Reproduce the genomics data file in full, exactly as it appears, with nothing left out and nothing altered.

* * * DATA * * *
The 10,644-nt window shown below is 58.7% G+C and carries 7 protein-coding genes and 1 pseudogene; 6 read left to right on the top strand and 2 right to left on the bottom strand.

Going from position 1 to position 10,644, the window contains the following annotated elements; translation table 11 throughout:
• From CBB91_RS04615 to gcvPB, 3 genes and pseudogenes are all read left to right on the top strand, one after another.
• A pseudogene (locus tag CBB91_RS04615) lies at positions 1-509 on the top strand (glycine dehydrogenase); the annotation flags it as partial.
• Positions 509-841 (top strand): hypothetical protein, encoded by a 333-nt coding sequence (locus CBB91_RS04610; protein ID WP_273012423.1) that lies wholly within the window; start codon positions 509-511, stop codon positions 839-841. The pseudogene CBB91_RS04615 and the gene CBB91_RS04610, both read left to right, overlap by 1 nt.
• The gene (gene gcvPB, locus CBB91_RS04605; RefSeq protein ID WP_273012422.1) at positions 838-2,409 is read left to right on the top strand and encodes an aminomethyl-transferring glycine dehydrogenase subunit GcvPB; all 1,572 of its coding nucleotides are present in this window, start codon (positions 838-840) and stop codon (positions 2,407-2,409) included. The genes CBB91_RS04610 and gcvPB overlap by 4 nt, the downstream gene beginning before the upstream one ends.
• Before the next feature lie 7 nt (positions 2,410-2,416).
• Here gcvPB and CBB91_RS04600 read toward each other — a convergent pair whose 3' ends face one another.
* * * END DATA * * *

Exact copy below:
The 10,644-nt window shown below is 58.7% G+C and carries 7 protein-coding genes and 1 pseudogene; 6 read left to right on the top strand and 2 right to left on the bottom strand.

Going from position 1 to position 10,644, the window contains the following annotated elements; translation table 11 throughout:
• From CBB91_RS04615 to gcvPB, 3 genes and pseudogenes are all read left to right on the top strand, one after another.
• A pseudogene (locus tag CBB91_RS04615) lies at positions 1-509 on the top strand (glycine dehydrogenase); the annotation flags it as partial.
• Positions 509-841 (top strand): hypothetical protein, encoded by a 333-nt coding sequence (locus CBB91_RS04610; protein ID WP_273012423.1) that lies wholly within the window; start codon positions 509-511, stop codon positions 839-841. The pseudogene CBB91_RS04615 and the gene CBB91_RS04610, both read left to right, overlap by 1 nt.
• The gene (gene gcvPB, locus CBB91_RS04605; RefSeq protein ID WP_273012422.1) at positions 838-2,409 is read left to right on the top strand and encodes an aminomethyl-transferring glycine dehydrogenase subunit GcvPB; all 1,572 of its coding nucleotides are present in this window, start codon (positions 838-840) and stop codon (positions 2,407-2,409) included. The genes CBB91_RS04610 and gcvPB overlap by 4 nt, the downstream gene beginning before the upstream one ends.
• Before the next feature lie 7 nt (positions 2,410-2,416).
• Here gcvPB and CBB91_RS04600 read toward each other — a convergent pair whose 3' ends face one another.